Of the two artificial sweeteners included in this study, acesulfame potassium appeared to be the worst. As noted by lead author Brian Hoffmann, Ph.D., assistant professor in the department of biomedical engineering at the Marquette University and Medical College of Wisconsin:15
“Sweeteners kind of trick the body. And then when your body’s not getting the energy it needs — because it does need some sugar to function properly — it potentially finds that source elsewhere,” Hoffman says.16
One alternative sugar source is muscle and, indeed, evidence of protein break down was found in the animals’ blood. Essentially, the rats were burning muscle as a source of energy when given artificial sweeteners. Hoffman also notes that this research is different from previous attempts to conclusively tie artificial sweeteners to health problems:
“Most of these sweeteners were approved well before we had the technology to perform studies like my lab is doing. So they weren’t able to look as in-depth at some of the potential effects being caused.
By knowing what biochemical changes these are causing through these large-scale studies, we can take an unbiased approach and see what’s changing to give us a better direction. What I like to tell people is that most things in moderation are going to be fine …
It’s when people start to chronically consume these [drinks] — say, a person drinks two, three, four … every day — that we should start to be concerned. Because you’re starting to introduce these biochemical changes and the body has no time to recover.”
Artificial Sweeteners Associated With Weight Gain and Related Health Problems
Research published over the last three decades has also convincingly shown that artificial sweeteners stimulate appetite, increase cravings for carbs, and produce a variety of metabolic dysfunctions that promote fat storage and weight gain.
As early as 1986, a study17 that examined nearly 78,700 women for one year found women who used artificial sweeteners were significantly more likely to gain weight compared to those who did not use them, regardless of their initial weight.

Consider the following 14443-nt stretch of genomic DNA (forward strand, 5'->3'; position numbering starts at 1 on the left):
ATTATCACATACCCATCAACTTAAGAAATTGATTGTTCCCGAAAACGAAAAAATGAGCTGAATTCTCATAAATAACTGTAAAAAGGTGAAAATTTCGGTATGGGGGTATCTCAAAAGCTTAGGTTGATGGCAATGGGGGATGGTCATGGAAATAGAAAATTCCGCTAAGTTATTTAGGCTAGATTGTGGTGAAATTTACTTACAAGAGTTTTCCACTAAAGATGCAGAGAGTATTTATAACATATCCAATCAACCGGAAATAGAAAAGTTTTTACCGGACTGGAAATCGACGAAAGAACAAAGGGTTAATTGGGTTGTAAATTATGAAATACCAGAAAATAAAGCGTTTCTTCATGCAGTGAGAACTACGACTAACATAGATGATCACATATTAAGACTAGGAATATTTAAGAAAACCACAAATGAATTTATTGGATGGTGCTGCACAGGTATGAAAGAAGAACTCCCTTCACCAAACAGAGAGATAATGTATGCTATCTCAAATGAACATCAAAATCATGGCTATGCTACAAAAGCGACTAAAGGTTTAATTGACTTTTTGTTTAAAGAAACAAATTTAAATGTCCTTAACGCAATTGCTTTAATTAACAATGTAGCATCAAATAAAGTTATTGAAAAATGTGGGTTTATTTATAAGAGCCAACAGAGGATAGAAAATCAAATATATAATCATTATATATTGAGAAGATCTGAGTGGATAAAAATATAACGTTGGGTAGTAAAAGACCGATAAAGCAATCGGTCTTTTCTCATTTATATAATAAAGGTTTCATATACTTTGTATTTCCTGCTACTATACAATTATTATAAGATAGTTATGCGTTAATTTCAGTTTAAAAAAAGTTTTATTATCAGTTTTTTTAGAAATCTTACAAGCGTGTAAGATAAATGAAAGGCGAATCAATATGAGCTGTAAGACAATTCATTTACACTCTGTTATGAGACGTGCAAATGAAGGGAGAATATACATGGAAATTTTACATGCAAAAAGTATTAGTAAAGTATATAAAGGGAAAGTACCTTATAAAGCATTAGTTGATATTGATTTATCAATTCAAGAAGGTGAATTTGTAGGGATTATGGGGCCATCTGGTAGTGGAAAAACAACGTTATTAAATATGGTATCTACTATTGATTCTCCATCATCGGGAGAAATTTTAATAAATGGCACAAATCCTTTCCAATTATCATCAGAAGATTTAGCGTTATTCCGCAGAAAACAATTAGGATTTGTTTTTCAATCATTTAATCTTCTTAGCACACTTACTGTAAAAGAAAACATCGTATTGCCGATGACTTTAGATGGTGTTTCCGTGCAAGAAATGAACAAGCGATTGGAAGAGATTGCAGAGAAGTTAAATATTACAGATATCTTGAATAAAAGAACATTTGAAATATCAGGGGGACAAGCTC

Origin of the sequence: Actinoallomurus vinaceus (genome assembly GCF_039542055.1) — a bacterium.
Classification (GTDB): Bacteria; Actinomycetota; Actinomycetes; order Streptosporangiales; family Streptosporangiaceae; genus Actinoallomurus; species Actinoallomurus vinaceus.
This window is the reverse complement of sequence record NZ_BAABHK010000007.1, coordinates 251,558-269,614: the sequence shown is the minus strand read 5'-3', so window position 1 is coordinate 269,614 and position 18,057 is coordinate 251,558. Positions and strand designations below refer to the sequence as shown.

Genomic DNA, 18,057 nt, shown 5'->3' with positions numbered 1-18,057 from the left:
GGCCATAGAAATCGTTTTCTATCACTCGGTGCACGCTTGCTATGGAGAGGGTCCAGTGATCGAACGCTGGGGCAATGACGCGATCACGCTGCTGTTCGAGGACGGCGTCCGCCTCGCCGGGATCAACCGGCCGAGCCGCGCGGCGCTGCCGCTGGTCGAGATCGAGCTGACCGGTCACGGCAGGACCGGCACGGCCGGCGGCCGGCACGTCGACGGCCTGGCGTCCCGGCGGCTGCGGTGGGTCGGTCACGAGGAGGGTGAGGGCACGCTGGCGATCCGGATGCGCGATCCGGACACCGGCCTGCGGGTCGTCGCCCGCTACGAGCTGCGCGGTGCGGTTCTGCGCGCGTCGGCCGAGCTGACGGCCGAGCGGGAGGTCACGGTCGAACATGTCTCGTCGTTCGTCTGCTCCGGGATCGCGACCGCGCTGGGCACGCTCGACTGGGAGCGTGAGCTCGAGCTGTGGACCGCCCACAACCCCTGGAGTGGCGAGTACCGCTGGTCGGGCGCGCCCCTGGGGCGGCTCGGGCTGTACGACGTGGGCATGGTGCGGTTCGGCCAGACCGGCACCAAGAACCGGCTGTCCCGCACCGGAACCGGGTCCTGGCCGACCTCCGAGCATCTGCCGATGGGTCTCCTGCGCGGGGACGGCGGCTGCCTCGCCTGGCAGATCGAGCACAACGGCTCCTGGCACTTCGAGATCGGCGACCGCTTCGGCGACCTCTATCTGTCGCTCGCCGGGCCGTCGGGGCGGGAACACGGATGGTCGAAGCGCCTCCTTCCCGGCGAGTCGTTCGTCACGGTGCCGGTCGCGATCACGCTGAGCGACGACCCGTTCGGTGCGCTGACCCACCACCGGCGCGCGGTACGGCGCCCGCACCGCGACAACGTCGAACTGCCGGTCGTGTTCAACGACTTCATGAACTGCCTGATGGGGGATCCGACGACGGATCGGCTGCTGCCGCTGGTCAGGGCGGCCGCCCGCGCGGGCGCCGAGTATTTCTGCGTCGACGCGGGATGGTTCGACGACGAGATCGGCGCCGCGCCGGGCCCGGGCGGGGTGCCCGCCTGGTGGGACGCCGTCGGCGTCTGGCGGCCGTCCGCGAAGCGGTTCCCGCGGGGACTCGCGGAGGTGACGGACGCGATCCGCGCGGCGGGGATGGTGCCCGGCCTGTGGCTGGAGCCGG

According to the researchers, the results “were not explicable by differences in food consumption patterns. The data do not support the hypothesis that long-term artificial sweetener use either helps weight loss or prevents weight gain.”
Similarly, the 25-years long San Antonio Heart Study,18 published in 2005, found those who drank diet soda were significantly more likely to gain weight compared to those who drank regular soda. On average, for each diet soft drink the participants drank per day, they were 65 percent more likely to become overweight during the next seven to eight years, and 41 percent more likely to become obese.
In 2010, an important scientific review19 was published in the Yale Journal of Biology and Medicine. It summarized the epidemiological and experimental evidence available on artificial sweeteners’ effects on weight and explained those effects in light of the neurobiology of food reward.
More than 11,650 children aged 9 to 14 were included in this study. Each daily serving of diet beverage was associated with a BMI increase of 0.16 kg/m2. It also showed the correlation between increased use of artificial sweeteners in food and drinks and the corresponding rise in obesity. According to the authors:
“[F]indings suggest that the calorie contained in natural sweeteners may trigger a response to keep the overall energy consumption constant … Increasing evidence suggests that artificial sweeteners do not activate the food reward pathways in the same fashion as natural sweeteners … [A]rtificial sweeteners, precisely because they are sweet, encourage sugar craving and sugar dependence.”
Three years later, a report20 published in the journal Trends in Endocrinology & Metabolism highlighted the fact that diet soda drinkers suffer the same exact health problems as those who opt for regular soda, including excessive weight gain, Type 2 diabetes, cardiovascular disease, and stroke.21 The researchers proposed that frequent consumption of artificial sweeteners may induce metabolic derangements.
Your Body Is Not Fooled by Zero-Calorie Sweetness